Myrcia cabrerae

Parra-O, Carlos, 2021, Thirteen new species, new records, and a new combination on Colombian Myrtaceae, Phytotaxa 497 (3), pp. 175-210 : 191

publication ID 10.11646/phytotaxa.497.3.1

persistent identifier

treatment provided by


scientific name

Myrcia cabrerae


7. Myrcia cabrerae C. Parra-O., sp. nov.

Type:— COLOMBIA. Valle del Cauca: “cuenca del río Cali , cercanías de Peñas Blancas”, s.a., 23 January 1963 (buds, fr.), López-Figueiras 8277 (holotype VALLE!, isotype VALLE!). Figure 9 View FIGURE 9 .

Diagnosis:—This species is most similar to Myrcia fasciata McVaugh (1956: 192) , from which it is distinguished by having leaf blade not bullate above (versus leaf blade bullate above in M. fasciata ), inflorescences with 40–100 flowers (vs. with ca. 25 flowers), and calyx lobes incurved in fruit (vs. erect).

Description:—Tree, 8–12 m tall; hairs when present 0.1–0.4 mm, simple, drying whitish to light yellowish; young branches compressed to subcompressed, brown to reddish brown, scarcely to moderately pubescent; old branches terete, yellowish gray, glabrous. Leaf blades elliptic, ovate or broadly ovate, (3.5) 8.5–14.5 × (2) 5.5–8.5 cm, coriaceous, slightly discolorous to discolorous, the upper surface usually glabrous, occasionally slightly pubescent, with impressed glandular dots, the lower surface glabrous to slightly pubescent, with darkish and slightly raised glandular dots; apex obtuse or acuminate, the acumen 4–11 mm; base obtuse or rounded, sometimes truncate; margin entire; midvein flat to convex and glabrous to moderately pubescent above, markedly convex and glabrous to slightly pubescent below; lateral veins 11–17 pairs, flat to slightly convex and usually glabrous (sometimes slightly pubescent) above, convex and glabrous to slightly pubescent below, venation joining in an inframarginal vein at 13–50 mm from margin; petioles 7–20 mm long, brownish to light blackish above and below, slightly rugose, scarcely to densely pubescent, moderately canaliculate adaxially. Inflorescences axillary, paniculate, 9–16 cm long, with 40–100 flowers per panicle, axes compressed to subcompressed, scarcely to densely pubescent, brownish orange to blackish when dry; peduncles 45–90 × 2–3 mm; bracts narrowly ovate or oblong, 2–9 × 0.5–1.7 mm, moderate to densely pubescent abaxially and adaxially, truncate in the base, deciduous; bracteoles 3–4, axillary at base of hypanthium, lanceolate or ovate, 0.2–1 × 0.1–0.5 mm, moderate to densely pubescent, deciduous after anthesis; immature flower buds obovate, 1–1.2 mm long, 1–1.2 mm in diameter, densely pubescent, sessile; open flowers not seen. Fruits globose, sometimes oblate, blackish when dry, 7–11 mm in diameter, usually scarcely pubescent, sometimes slightly pubescent, sessile, occasionally pedicellate, the pedicel subcompressed to terete, 0.4 × 0.4–1 mm, glabrous to slightly pubescent, calyx lobes 5, persistent in fruit, incurved, depressed ovate, 0.8–1.1 × 1.1–1.4 mm, coriaceous, glabrous to scarcely pubescent outside, scarcely to moderately pubescent inside, apex obtuse or subobtuse; seed 1–4, globose to slightly reniform, 7.2–9 × 6.3–6.5 mm, seed coat smooth and somewhat lustrous; embryo myrcioid, with minute blackish glands.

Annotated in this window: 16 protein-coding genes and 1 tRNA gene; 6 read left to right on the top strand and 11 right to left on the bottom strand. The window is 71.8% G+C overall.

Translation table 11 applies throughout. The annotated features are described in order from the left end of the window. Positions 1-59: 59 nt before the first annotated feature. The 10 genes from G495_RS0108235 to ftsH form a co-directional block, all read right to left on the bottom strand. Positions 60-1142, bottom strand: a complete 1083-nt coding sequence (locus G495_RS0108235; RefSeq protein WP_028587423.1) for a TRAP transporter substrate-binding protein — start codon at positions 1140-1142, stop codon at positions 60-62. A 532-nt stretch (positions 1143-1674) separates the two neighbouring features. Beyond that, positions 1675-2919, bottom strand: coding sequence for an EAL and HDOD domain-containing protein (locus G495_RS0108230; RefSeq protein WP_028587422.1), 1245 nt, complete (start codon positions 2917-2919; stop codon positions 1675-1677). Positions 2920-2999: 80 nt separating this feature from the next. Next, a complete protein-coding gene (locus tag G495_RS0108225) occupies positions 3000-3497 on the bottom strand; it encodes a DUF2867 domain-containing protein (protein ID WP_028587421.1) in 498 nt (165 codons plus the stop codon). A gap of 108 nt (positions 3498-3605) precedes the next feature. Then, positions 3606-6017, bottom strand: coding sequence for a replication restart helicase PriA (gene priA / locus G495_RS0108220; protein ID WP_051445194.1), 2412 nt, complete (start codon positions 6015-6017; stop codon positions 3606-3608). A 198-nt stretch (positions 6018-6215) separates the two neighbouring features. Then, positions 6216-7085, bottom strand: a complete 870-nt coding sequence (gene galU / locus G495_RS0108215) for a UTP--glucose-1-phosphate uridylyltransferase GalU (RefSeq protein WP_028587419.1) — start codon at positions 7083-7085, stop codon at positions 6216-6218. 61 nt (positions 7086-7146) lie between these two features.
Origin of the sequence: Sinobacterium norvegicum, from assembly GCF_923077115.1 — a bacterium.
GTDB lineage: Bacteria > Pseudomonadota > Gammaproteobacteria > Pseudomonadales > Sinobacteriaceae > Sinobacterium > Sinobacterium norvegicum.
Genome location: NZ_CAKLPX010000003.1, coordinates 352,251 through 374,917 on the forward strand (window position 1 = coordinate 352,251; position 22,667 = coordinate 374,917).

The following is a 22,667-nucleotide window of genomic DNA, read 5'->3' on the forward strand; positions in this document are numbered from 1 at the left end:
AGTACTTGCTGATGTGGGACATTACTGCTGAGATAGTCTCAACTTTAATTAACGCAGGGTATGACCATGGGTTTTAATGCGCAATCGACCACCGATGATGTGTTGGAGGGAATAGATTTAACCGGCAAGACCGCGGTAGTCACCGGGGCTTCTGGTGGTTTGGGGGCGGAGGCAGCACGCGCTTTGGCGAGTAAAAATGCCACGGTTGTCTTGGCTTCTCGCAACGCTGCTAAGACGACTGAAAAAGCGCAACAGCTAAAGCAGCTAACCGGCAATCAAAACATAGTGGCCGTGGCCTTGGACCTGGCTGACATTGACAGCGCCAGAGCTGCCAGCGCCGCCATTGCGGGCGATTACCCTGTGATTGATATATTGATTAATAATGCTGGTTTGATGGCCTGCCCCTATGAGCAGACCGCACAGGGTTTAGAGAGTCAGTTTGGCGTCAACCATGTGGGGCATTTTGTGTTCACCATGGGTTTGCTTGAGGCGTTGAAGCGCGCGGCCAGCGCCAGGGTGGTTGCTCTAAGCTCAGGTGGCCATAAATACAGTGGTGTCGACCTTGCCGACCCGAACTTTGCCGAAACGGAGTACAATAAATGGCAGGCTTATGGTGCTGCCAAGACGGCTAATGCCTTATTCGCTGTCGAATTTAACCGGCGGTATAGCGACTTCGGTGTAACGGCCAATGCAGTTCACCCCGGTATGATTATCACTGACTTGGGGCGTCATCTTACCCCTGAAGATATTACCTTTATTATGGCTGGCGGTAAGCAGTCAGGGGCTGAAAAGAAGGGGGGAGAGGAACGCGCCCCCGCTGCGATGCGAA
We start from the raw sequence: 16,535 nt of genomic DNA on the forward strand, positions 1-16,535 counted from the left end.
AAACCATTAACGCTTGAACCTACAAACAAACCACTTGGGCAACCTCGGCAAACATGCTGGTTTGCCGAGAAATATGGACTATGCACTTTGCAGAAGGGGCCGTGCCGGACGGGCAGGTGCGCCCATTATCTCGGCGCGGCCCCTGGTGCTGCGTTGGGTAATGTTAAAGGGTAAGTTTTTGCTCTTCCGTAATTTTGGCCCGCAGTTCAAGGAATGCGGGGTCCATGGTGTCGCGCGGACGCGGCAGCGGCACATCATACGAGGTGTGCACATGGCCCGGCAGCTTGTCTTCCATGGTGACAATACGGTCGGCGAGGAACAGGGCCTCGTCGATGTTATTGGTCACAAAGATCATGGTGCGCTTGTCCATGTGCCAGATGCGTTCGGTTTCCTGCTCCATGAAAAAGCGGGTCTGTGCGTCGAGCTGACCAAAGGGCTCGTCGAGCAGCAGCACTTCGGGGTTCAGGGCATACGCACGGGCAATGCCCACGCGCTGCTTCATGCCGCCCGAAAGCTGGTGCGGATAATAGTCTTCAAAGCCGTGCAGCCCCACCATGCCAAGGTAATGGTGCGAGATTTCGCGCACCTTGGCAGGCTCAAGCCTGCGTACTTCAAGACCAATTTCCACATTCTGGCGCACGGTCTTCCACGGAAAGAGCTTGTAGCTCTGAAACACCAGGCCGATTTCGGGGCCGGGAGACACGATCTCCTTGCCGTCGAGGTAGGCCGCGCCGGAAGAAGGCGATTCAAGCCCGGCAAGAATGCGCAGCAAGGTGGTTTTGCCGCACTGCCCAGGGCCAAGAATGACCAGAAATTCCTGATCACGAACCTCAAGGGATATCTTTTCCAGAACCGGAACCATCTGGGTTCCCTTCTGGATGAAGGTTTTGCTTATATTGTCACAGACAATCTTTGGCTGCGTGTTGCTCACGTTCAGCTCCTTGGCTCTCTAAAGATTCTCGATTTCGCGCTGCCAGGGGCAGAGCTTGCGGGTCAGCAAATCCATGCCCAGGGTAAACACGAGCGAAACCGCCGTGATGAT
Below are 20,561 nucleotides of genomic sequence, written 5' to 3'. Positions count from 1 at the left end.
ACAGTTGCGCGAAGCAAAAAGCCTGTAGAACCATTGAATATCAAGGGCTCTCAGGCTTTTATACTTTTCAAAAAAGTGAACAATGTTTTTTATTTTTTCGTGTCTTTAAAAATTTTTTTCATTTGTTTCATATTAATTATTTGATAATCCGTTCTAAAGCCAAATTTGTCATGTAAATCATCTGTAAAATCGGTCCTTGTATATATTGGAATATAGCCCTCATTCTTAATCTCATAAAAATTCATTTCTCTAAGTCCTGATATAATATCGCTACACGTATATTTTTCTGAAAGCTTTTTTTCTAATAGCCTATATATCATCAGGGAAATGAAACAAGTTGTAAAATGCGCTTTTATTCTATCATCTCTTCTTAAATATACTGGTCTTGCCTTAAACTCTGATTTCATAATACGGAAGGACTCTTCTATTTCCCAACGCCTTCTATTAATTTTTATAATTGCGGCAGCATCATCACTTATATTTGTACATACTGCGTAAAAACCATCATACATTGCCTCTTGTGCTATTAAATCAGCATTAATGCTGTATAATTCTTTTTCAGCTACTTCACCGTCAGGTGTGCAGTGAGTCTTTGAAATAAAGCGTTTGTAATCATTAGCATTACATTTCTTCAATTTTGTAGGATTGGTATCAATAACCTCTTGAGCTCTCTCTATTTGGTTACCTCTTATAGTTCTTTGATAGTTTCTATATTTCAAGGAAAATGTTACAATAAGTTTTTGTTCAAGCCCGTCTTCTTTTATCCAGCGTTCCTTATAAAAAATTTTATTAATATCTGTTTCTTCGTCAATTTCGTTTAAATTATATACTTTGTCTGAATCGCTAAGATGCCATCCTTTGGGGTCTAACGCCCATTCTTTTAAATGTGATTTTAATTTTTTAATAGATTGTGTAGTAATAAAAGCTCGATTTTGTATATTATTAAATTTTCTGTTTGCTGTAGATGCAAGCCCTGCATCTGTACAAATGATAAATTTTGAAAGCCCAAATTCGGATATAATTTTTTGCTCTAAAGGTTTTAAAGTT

Distribution, habitat and phenology:— Myrcia cabrerae grows in montane forests of Cauca and Valle del Cauca Departments between 1600–2000 m elev.; this species seems to be endemic to Colombia. There is a report ( Cabrera 6437 at CUVC) that fruits of M. cabrerae are eaten by birds and other wild animals; this same source reports that its wood is used as fuel, as construction material for houses and for making tool handles. Myrcia cabrerae has been collected with buds in January and with fruits in January, September, and December.

Conservation:—Despite that this species has been found in different localities of two Departments in Colombia, it is only known for three collections where two of them were collected in almost the same locality; also, these specimens were collected between 40–57 years ago. Based on the information provided above and the lack of additional information about this species, the conservation status of Myrcia cabrerae is assessed as Data Deficient (DD) following IUCN Red List criteria ( IUCN 2019).

Etymology:— Myrcia cabrerae is dedicated to Isidoro Cabrera , a Colombian botanist based at Universidad del Valle and the herbarium CUVC where he was a Botany Professor. Isidoro explored extensively the Colombian territory and he collected more than 22.000 specimens, apart from ca. 10.000 additional collections made in the Orinoco and Amazonian region together with W. R. Philipson, R. E. Schultes, H. García-Barriga, A. F. Pérez and R. Jaramillo- Mejía. He also published studies on the native flora of San Andrés, Providencia and Santa Catalina islands (Colombian Caribbean) and its uses.

Affinities:— Myrcia cabrerae is somewhat similar to Myrcia fasciata from Ecuador; the characters that differentiate both species are mentioned in the diagnosis.

Paratypes:— COLOMBIA. Cauca: “carretera entre Piendamó y Popayán ”, 1600–2000 m, 6 December 1980 (fr.), I . Cabrera 6437 (CUVC!). Valle del Cauca: Peñas Blancas , “cuenca del río Pichindé”, 1700–1900 m, 18 September 1977 (fr.), C . Benalcázar & F . Silva 84 ( COL!) .


Universidad Nacional de Colombia


"Alexandru Ioan Cuza" University


University of Copenhagen


Field Museum of Natural History, Botany Department


Universidad Nacional de Colombia